In the future, this method of gene editing may be used to prevent or treat genetic diseases, but people have little knowledge of the long-term implications of using this technology on embryos. At the moment, the lack of global legislation regarding this gene-editing technology leaves a lot to be wondered about the future of this tool. According to Victor Dzau who works in the United States National Academy of Medicine, “The silver lining is that the world was awakened by the conduct of Dr. He, and we are all working very, very hard with all good intentions to make sure that this doesn’t happen again—not in the fashion that He did it. And that someday, if and when the technology is ready—and I think all of us are very bullish about this technology—that it will be helping humankind in the right way, knowing the risks and knowing the benefits.” After Dr. He’s experiment, many are in favor of halting the use of CRISPR on human embryos for at least five more years, so more research can be done on the subject. However, legislation, which the world has seen little of, holds a stronger weight than mere recommendations. In Russia, Denis Rebrikov is planning to create CRISPR babies, and regulations in the country regarding his specific goals remain unclear. How will CRISPR embryo editing evolve in the coming decades? Will CRISPR gene editing be as common someday as IVF is today?


New anti-CRISPR Proteins Serving as Impediments to this Miraculous System.

CRISPR-Cas9 systems are bacterial immune systems that specifically target genomic sequences that in turn can enable the bacterium to fight off infecting phages. CRISPR stands for “clusters of regularly interspaced short palindromic repeats” and was  first demonstrated experimentally by Rodolphe Barrangou and a team of researchers at Danisco. Cas9 is a protein enzyme that is capable of cutting strands of DNA, associated with the specialized stretches of CRISPR DNA.

Diagram of the CRISPR prokaryotic antiviral defense mechanism.

Recently, a blockage to the systems was found by researchers which are essentially anti-CRISPR proteins. Before, research on these proteins had only showed that they can be used to reduce errors in certain genome editing. But now, according to Ruben Vazquez Uribe, Postdoc at the Novo Nordisk Foundation Center for Biosustainability (DTU), “We used a different approach that focused on anti-CRISPR functional activity rather than DNA sequence similarity. This approach enabled us to find anti-CRISPRs in bacteria that can’t necessarily be cultured or infected with phages. And the results are really exciting.” These genes were able to be discovered by DNA from four human faecal samples, two soil samples, one cow faecal sample and one pig faecal sample into a bacterial sample. In doing so, cells with anti-CRISPR genes would become resistant to an antibiotic while those without it would simply die. Further studies found 11 DNA fragments that stood against Cas9 and through this, researchers were ultimately able to identify 4 new anti-CRIPRS that “are present in bacteria found in multiple environments, for instance in bacteria living in insects’ gut, seawater and food,”  with each having different traits and properties.  “Today, most researchers using CRISPR-Cas9 have difficulties controlling the system and off-target activity. Therefore, anti-CRISPR systems are very important, because you want to be able to turn your system on and off to test the activity. Therefore, these new proteins could become very useful,” says Morten Sommer, Scientific Director and Professor at the Novo Nordisk Foundation Center for Biosustainability (DTU). Only time will tell what new, cool, and exciting discoveries will be made concerning this groundbreaking system! What else have you guys heard? Comment below!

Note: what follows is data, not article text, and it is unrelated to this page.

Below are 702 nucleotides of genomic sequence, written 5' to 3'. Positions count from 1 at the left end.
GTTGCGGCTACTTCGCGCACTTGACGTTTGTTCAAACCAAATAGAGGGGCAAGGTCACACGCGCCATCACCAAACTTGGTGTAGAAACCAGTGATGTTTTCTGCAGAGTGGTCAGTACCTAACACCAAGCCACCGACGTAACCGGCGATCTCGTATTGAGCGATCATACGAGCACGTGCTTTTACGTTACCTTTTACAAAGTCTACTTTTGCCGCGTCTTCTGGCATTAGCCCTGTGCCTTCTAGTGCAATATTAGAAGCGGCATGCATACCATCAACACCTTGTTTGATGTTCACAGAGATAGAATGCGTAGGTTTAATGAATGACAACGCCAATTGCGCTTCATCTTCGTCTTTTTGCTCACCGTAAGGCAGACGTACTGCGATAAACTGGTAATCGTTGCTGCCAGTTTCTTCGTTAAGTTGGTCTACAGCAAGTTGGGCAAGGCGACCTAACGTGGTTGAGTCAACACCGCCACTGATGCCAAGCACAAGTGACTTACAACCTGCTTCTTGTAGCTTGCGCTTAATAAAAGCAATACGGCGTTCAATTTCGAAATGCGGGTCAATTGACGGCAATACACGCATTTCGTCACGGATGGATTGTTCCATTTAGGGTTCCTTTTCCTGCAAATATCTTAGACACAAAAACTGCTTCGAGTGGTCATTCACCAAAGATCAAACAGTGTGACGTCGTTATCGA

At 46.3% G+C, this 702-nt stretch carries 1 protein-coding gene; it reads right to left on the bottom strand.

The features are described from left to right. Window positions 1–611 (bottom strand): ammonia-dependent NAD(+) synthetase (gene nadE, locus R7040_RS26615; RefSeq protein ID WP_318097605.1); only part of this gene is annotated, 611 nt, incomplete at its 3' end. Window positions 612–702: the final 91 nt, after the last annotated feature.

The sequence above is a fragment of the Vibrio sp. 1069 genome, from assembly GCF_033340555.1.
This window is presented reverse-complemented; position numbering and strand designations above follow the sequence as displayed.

Cas9: Dormant Killers?

Woah. Pretty aggressive title, but it did grab your attention, didn’t it?

What the Heck Even Is Cas9?